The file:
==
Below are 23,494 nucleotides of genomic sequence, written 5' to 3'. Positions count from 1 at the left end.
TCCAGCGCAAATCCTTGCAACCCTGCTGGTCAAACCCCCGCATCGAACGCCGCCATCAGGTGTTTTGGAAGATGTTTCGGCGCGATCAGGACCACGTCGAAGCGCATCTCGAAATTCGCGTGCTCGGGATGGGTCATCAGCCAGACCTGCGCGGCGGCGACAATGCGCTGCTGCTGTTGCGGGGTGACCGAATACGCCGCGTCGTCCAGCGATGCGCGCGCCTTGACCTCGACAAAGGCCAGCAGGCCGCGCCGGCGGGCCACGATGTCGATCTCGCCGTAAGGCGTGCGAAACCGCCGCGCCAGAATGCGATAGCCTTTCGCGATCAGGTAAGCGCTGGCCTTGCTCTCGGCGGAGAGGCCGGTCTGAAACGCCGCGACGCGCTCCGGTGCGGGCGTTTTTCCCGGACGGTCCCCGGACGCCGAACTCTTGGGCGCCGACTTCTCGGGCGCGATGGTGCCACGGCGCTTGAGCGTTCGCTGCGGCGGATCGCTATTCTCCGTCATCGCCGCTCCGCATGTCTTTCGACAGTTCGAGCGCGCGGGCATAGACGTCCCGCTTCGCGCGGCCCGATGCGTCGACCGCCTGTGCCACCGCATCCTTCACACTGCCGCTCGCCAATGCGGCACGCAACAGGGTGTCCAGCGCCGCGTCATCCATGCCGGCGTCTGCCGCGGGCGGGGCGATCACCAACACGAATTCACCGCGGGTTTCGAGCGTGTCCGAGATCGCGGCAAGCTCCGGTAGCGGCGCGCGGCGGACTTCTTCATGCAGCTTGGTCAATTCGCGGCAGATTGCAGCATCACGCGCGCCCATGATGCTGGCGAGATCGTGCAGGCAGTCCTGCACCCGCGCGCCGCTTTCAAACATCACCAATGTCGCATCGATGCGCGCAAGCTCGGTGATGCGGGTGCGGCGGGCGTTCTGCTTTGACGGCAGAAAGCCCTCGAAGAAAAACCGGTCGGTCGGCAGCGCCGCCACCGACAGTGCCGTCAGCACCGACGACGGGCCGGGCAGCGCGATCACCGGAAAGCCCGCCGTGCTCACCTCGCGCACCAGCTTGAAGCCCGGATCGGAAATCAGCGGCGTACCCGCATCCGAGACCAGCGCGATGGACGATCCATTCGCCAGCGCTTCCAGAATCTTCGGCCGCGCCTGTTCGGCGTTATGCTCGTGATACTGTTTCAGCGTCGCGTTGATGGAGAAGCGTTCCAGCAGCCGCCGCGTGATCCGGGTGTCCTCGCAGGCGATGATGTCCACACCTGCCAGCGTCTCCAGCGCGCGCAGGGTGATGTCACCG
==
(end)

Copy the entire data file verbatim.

Below are 23,494 nucleotides of genomic sequence, written 5' to 3'. Positions count from 1 at the left end.
TCCAGCGCAAATCCTTGCAACCCTGCTGGTCAAACCCCCGCATCGAACGCCGCCATCAGGTGTTTTGGAAGATGTTTCGGCGCGATCAGGACCACGTCGAAGCGCATCTCGAAATTCGCGTGCTCGGGATGGGTCATCAGCCAGACCTGCGCGGCGGCGACAATGCGCTGCTGCTGTTGCGGGGTGACCGAATACGCCGCGTCGTCCAGCGATGCGCGCGCCTTGACCTCGACAAAGGCCAGCAGGCCGCGCCGGCGGGCCACGATGTCGATCTCGCCGTAAGGCGTGCGAAACCGCCGCGCCAGAATGCGATAGCCTTTCGCGATCAGGTAAGCGCTGGCCTTGCTCTCGGCGGAGAGGCCGGTCTGAAACGCCGCGACGCGCTCCGGTGCGGGCGTTTTTCCCGGACGGTCCCCGGACGCCGAACTCTTGGGCGCCGACTTCTCGGGCGCGATGGTGCCACGGCGCTTGAGCGTTCGCTGCGGCGGATCGCTATTCTCCGTCATCGCCGCTCCGCATGTCTTTCGACAGTTCGAGCGCGCGGGCATAGACGTCCCGCTTCGCGCGGCCCGATGCGTCGACCGCCTGTGCCACCGCATCCTTCACACTGCCGCTCGCCAATGCGGCACGCAACAGGGTGTCCAGCGCCGCGTCATCCATGCCGGCGTCTGCCGCGGGCGGGGCGATCACCAACACGAATTCACCGCGGGTTTCGAGCGTGTCCGAGATCGCGGCAAGCTCCGGTAGCGGCGCGCGGCGGACTTCTTCATGCAGCTTGGTCAATTCGCGGCAGATTGCAGCATCACGCGCGCCCATGATGCTGGCGAGATCGTGCAGGCAGTCCTGCACCCGCGCGCCGCTTTCAAACATCACCAATGTCGCATCGATGCGCGCAAGCTCGGTGATGCGGGTGCGGCGGGCGTTCTGCTTTGACGGCAGAAAGCCCTCGAAGAAAAACCGGTCGGTCGGCAGCGCCGCCACCGACAGTGCCGTCAGCACCGACGACGGGCCGGGCAGCGCGATCACCGGAAAGCCCGCCGTGCTCACCTCGCGCACCAGCTTGAAGCCCGGATCGGAAATCAGCGGCGTACCCGCATCCGAGACCAGCGCGATGGACGATCCATTCGCCAGCGCTTCCAGAATCTTCGGCCGCGCCTGTTCGGCGTTATGCTCGTGATACTGTTTCAGCGTCGCGTTGATGGAGAAGCGTTCCAGCAGCCGCCGCGTGATCCGGGTGTCCTCGCAGGCGATGATGTCCACACCTGCCAGCGTCTCCAGCGCGCGCAGGGTGATGTCACCG